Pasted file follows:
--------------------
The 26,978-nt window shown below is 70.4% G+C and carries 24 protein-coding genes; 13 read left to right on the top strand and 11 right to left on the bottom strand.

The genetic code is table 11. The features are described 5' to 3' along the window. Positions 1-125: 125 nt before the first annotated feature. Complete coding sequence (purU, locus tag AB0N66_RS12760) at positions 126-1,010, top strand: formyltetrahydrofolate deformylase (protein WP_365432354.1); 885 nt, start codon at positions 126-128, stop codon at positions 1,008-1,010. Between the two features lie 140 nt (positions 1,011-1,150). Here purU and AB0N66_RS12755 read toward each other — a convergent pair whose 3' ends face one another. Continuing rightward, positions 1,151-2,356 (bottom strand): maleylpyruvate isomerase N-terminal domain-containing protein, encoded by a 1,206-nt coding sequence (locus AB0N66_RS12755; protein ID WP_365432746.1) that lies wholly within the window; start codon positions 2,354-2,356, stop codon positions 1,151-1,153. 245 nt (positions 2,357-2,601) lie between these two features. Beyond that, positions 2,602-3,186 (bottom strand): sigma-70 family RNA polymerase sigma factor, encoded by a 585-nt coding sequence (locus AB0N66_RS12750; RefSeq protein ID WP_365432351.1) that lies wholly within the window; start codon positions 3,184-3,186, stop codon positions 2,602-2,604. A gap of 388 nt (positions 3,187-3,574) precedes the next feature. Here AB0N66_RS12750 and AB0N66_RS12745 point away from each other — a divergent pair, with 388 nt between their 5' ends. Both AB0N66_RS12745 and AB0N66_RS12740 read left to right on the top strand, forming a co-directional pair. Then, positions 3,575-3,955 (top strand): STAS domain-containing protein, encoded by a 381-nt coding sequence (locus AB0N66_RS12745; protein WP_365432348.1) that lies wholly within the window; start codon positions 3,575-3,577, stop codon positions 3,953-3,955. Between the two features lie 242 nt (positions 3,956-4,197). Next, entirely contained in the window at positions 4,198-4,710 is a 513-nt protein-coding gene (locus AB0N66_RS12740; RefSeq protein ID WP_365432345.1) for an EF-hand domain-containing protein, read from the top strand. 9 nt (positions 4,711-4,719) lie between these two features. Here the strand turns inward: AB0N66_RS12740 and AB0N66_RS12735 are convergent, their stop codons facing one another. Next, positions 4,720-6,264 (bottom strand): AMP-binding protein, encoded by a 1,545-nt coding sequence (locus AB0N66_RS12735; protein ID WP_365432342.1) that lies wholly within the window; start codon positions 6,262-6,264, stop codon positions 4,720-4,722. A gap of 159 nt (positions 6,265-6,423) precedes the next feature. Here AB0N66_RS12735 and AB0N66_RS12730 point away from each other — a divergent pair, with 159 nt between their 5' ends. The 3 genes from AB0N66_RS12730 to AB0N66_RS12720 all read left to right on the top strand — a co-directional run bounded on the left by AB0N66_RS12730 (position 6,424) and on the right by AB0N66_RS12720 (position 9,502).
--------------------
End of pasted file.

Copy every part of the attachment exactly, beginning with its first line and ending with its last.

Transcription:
The 26,978-nt window shown below is 70.4% G+C and carries 24 protein-coding genes; 13 read left to right on the top strand and 11 right to left on the bottom strand.

The genetic code is table 11. The features are described 5' to 3' along the window. Positions 1-125: 125 nt before the first annotated feature. Complete coding sequence (purU, locus tag AB0N66_RS12760) at positions 126-1,010, top strand: formyltetrahydrofolate deformylase (protein WP_365432354.1); 885 nt, start codon at positions 126-128, stop codon at positions 1,008-1,010. Between the two features lie 140 nt (positions 1,011-1,150). Here purU and AB0N66_RS12755 read toward each other — a convergent pair whose 3' ends face one another. Continuing rightward, positions 1,151-2,356 (bottom strand): maleylpyruvate isomerase N-terminal domain-containing protein, encoded by a 1,206-nt coding sequence (locus AB0N66_RS12755; protein ID WP_365432746.1) that lies wholly within the window; start codon positions 2,354-2,356, stop codon positions 1,151-1,153. 245 nt (positions 2,357-2,601) lie between these two features. Beyond that, positions 2,602-3,186 (bottom strand): sigma-70 family RNA polymerase sigma factor, encoded by a 585-nt coding sequence (locus AB0N66_RS12750; RefSeq protein ID WP_365432351.1) that lies wholly within the window; start codon positions 3,184-3,186, stop codon positions 2,602-2,604. A gap of 388 nt (positions 3,187-3,574) precedes the next feature. Here AB0N66_RS12750 and AB0N66_RS12745 point away from each other — a divergent pair, with 388 nt between their 5' ends. Both AB0N66_RS12745 and AB0N66_RS12740 read left to right on the top strand, forming a co-directional pair. Then, positions 3,575-3,955 (top strand): STAS domain-containing protein, encoded by a 381-nt coding sequence (locus AB0N66_RS12745; protein WP_365432348.1) that lies wholly within the window; start codon positions 3,575-3,577, stop codon positions 3,953-3,955. Between the two features lie 242 nt (positions 3,956-4,197). Next, entirely contained in the window at positions 4,198-4,710 is a 513-nt protein-coding gene (locus AB0N66_RS12740; RefSeq protein ID WP_365432345.1) for an EF-hand domain-containing protein, read from the top strand. 9 nt (positions 4,711-4,719) lie between these two features. Here the strand turns inward: AB0N66_RS12740 and AB0N66_RS12735 are convergent, their stop codons facing one another. Next, positions 4,720-6,264 (bottom strand): AMP-binding protein, encoded by a 1,545-nt coding sequence (locus AB0N66_RS12735; protein ID WP_365432342.1) that lies wholly within the window; start codon positions 6,262-6,264, stop codon positions 4,720-4,722. A gap of 159 nt (positions 6,265-6,423) precedes the next feature. Here AB0N66_RS12735 and AB0N66_RS12730 point away from each other — a divergent pair, with 159 nt between their 5' ends. The 3 genes from AB0N66_RS12730 to AB0N66_RS12720 all read left to right on the top strand — a co-directional run bounded on the left by AB0N66_RS12730 (position 6,424) and on the right by AB0N66_RS12720 (position 9,502).